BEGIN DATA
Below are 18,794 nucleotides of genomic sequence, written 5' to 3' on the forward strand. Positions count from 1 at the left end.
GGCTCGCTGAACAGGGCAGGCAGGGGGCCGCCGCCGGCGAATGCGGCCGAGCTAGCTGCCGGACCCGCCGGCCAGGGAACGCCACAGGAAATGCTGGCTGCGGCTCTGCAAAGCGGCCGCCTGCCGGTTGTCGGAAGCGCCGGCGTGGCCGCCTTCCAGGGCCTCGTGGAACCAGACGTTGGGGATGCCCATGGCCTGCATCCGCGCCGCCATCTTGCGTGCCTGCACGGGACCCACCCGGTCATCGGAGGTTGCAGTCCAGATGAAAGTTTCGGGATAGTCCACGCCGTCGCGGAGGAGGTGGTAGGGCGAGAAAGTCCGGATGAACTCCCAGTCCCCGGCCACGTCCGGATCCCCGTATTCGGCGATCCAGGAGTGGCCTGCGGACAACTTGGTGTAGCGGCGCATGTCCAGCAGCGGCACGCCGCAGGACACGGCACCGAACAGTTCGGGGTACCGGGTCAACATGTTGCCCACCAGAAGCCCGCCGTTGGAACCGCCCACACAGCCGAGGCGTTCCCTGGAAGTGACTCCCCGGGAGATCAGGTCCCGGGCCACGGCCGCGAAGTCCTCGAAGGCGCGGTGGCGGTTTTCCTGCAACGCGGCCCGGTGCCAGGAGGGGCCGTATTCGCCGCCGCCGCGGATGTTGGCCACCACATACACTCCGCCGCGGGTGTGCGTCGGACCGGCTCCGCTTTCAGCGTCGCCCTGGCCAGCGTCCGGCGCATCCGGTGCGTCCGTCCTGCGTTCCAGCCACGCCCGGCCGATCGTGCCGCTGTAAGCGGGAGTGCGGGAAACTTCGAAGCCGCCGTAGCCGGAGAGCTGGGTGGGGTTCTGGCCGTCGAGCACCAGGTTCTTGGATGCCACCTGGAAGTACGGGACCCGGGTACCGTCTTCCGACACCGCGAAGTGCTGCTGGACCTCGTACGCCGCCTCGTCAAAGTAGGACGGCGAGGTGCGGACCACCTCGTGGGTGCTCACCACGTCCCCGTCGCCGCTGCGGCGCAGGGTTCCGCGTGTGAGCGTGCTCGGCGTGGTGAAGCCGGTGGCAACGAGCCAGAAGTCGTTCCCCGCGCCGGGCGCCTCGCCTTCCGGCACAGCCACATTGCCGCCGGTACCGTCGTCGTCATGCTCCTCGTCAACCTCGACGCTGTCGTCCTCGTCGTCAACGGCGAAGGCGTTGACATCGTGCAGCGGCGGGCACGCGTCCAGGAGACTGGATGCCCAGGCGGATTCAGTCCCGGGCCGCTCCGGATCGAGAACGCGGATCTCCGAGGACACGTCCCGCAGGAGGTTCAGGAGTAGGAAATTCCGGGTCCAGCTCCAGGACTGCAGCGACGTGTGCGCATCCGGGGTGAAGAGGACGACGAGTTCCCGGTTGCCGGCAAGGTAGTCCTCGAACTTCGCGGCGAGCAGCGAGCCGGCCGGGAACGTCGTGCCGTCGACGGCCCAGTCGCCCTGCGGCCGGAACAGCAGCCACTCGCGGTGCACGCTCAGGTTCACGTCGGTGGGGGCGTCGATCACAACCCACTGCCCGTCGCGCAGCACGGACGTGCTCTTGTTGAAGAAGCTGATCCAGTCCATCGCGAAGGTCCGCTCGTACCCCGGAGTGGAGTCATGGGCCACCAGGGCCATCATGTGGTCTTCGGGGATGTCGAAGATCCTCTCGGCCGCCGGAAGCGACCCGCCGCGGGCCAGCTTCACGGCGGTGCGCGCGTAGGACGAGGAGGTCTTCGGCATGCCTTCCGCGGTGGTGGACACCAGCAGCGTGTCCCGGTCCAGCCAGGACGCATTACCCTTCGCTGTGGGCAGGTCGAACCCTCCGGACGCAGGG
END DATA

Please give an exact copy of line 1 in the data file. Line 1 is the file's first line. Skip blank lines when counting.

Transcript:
Below are 18,794 nucleotides of genomic sequence, written 5' to 3' on the forward strand. Positions count from 1 at the left end.